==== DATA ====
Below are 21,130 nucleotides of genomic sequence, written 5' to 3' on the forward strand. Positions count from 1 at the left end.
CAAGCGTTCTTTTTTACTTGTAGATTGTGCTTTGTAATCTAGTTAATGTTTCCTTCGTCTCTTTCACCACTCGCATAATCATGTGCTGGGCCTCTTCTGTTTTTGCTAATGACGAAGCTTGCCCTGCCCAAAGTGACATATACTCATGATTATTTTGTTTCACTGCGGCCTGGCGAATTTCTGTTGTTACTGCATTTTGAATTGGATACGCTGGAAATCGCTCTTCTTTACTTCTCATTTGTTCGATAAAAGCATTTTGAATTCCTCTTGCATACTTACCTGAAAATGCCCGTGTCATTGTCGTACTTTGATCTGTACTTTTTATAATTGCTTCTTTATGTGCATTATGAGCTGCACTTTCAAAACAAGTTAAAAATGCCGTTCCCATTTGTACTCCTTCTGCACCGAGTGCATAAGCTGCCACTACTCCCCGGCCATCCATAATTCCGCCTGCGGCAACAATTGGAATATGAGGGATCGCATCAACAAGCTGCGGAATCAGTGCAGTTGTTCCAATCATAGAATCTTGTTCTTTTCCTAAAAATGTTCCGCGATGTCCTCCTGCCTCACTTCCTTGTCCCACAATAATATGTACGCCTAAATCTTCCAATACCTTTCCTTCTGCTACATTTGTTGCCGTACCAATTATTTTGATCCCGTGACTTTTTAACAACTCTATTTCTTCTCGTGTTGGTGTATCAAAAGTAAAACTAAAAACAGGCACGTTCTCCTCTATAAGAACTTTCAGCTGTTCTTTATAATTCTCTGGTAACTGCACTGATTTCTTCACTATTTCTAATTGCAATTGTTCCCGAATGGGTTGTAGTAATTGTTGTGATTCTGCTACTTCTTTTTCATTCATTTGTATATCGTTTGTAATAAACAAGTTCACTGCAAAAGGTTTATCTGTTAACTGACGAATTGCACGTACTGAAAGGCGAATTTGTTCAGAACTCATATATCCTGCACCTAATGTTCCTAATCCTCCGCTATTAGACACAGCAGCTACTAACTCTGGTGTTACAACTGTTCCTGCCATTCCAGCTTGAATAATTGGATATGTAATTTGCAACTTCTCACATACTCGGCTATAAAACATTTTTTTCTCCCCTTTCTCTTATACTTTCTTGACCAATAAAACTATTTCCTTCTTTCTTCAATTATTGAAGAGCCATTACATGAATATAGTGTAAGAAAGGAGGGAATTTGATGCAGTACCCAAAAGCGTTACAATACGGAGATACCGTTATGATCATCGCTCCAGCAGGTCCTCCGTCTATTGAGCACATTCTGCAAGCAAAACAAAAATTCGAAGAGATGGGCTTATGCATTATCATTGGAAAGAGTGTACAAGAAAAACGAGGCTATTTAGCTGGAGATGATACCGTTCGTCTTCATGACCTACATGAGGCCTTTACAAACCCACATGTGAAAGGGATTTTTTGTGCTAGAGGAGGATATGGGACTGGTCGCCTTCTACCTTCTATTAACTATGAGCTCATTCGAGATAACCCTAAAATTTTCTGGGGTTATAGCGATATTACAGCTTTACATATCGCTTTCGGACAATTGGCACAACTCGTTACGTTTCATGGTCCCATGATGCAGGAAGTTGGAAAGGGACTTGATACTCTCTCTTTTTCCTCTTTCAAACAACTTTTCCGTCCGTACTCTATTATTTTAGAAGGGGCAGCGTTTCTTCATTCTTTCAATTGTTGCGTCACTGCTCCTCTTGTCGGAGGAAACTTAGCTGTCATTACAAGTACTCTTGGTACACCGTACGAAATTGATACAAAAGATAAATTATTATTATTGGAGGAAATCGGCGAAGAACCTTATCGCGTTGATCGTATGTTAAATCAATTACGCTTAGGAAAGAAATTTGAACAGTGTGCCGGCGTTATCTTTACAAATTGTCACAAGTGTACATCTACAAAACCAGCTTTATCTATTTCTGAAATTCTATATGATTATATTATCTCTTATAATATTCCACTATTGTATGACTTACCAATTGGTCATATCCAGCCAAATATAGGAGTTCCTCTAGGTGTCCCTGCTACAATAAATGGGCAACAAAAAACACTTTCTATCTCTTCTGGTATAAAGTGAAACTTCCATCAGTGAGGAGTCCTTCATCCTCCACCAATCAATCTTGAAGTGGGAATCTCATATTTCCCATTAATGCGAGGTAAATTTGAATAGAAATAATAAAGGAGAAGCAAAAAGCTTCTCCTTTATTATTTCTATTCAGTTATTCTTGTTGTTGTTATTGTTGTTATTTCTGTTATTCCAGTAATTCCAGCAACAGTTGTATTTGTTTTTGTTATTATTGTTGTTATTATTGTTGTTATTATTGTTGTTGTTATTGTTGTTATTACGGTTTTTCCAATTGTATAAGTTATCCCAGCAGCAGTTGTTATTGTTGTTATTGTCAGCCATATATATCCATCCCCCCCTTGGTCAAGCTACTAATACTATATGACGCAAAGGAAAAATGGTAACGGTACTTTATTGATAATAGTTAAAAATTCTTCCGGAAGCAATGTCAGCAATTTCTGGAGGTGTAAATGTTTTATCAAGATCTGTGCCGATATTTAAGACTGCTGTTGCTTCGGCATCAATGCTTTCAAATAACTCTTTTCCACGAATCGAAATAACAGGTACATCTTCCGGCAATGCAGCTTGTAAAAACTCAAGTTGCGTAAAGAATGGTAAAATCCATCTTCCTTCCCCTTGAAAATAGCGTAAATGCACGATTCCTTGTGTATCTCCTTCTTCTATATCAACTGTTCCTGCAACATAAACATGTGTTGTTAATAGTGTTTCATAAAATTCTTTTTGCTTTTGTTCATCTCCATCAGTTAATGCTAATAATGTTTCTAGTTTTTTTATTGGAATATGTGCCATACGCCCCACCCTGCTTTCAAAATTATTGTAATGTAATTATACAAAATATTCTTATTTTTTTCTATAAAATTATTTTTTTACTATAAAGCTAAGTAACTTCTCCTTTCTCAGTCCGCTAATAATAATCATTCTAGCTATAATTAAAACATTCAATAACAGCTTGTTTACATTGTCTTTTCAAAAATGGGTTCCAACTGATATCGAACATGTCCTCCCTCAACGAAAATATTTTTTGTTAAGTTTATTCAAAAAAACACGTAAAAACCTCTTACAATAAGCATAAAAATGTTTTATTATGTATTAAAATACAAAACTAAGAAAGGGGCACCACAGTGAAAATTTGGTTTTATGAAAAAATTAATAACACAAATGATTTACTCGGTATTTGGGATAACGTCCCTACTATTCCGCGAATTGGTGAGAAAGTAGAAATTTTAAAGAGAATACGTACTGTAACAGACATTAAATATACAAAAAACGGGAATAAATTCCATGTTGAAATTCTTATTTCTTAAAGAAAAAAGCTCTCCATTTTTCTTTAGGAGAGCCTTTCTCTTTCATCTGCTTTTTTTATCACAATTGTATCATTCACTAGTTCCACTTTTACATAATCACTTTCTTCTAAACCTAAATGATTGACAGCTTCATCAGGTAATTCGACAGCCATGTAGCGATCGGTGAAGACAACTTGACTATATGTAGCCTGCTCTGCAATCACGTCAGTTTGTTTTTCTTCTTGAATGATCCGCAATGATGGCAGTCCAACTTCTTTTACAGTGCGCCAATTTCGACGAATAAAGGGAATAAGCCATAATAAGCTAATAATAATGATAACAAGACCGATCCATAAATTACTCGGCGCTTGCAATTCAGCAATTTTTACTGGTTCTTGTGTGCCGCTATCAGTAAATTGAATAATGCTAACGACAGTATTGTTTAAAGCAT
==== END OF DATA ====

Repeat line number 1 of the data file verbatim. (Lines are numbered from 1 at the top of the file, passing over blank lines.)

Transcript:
Below are 21,130 nucleotides of genomic sequence, written 5' to 3' on the forward strand. Positions count from 1 at the left end.